Flu Cases Appear to Have Peaked, But Season is Not Over

By: Allison Hydzik

For the third straight week, UPMC has seen a decrease in cases of flu systemwide, echoing recently released state numbers showing declining flu cases in Pennsylvania.

However, UPMC’s top emergency medicine physician cautions that this doesn’t guarantee an end to this year’s flu season, which hit unusually early.Flu Shot Concept“Flu seasons can be up and down, and sometimes there can be an early and late peak,” said Donald M. Yealy, M.D., chair of emergency medicine for UPMC. “Flu viruses don’t coordinate with each other, and, so far this year, we’ve mainly seen cases of influenza A. We could still see a wave of influenza B.”

On Wednesday, UPMC had 53 patients in the hospital systemwide positive for flu, down from 157 three weeks ago. Dr. Yealy estimates that UPMC’s emergency departments and urgent care offices are seeing fewer than half the number of flu patients compared with early January.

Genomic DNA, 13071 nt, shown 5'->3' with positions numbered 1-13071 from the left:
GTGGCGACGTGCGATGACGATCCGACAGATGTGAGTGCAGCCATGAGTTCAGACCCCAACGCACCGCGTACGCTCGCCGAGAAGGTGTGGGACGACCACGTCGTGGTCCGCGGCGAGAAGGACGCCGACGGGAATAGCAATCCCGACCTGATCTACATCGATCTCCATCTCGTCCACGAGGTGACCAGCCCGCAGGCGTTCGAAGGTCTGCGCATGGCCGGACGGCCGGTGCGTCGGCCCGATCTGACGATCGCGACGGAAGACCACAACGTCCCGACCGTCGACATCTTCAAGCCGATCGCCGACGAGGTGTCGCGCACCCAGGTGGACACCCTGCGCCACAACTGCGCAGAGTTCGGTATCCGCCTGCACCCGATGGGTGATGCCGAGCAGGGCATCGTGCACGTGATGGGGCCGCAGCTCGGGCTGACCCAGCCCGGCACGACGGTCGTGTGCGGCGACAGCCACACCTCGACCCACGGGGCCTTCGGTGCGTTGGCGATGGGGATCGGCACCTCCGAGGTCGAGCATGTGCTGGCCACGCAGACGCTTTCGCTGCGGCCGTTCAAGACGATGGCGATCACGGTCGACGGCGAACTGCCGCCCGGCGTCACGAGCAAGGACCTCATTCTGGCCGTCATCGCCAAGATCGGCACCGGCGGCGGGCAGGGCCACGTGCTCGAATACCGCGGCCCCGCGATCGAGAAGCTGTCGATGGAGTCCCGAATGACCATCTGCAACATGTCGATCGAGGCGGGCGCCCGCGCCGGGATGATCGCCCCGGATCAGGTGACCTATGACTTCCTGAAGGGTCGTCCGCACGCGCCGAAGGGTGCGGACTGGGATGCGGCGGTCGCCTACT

This season’s peak, which the Pennsylvania Department of Health estimates occurred in late December, is the earliest since the 2009-2010 flu season, when H1N1 swine flu emerged and caused a global pandemic that peaked in early November.

In the 2008-2009 season, Pennsylvania saw two peaks of flu, one in February, followed by another in late May. Last season also had two peaks, though the second one was much less significant than the first.

“All I can say for certain is that flu season is not definitively over yet,” said Dr. Yealy. “Even though we’re seeing fewer cases, we’re still seeing more than we were in early December. So I continue to encourage people to get their flu shot, cover their cough, stay home when sick and wash their hands frequently.”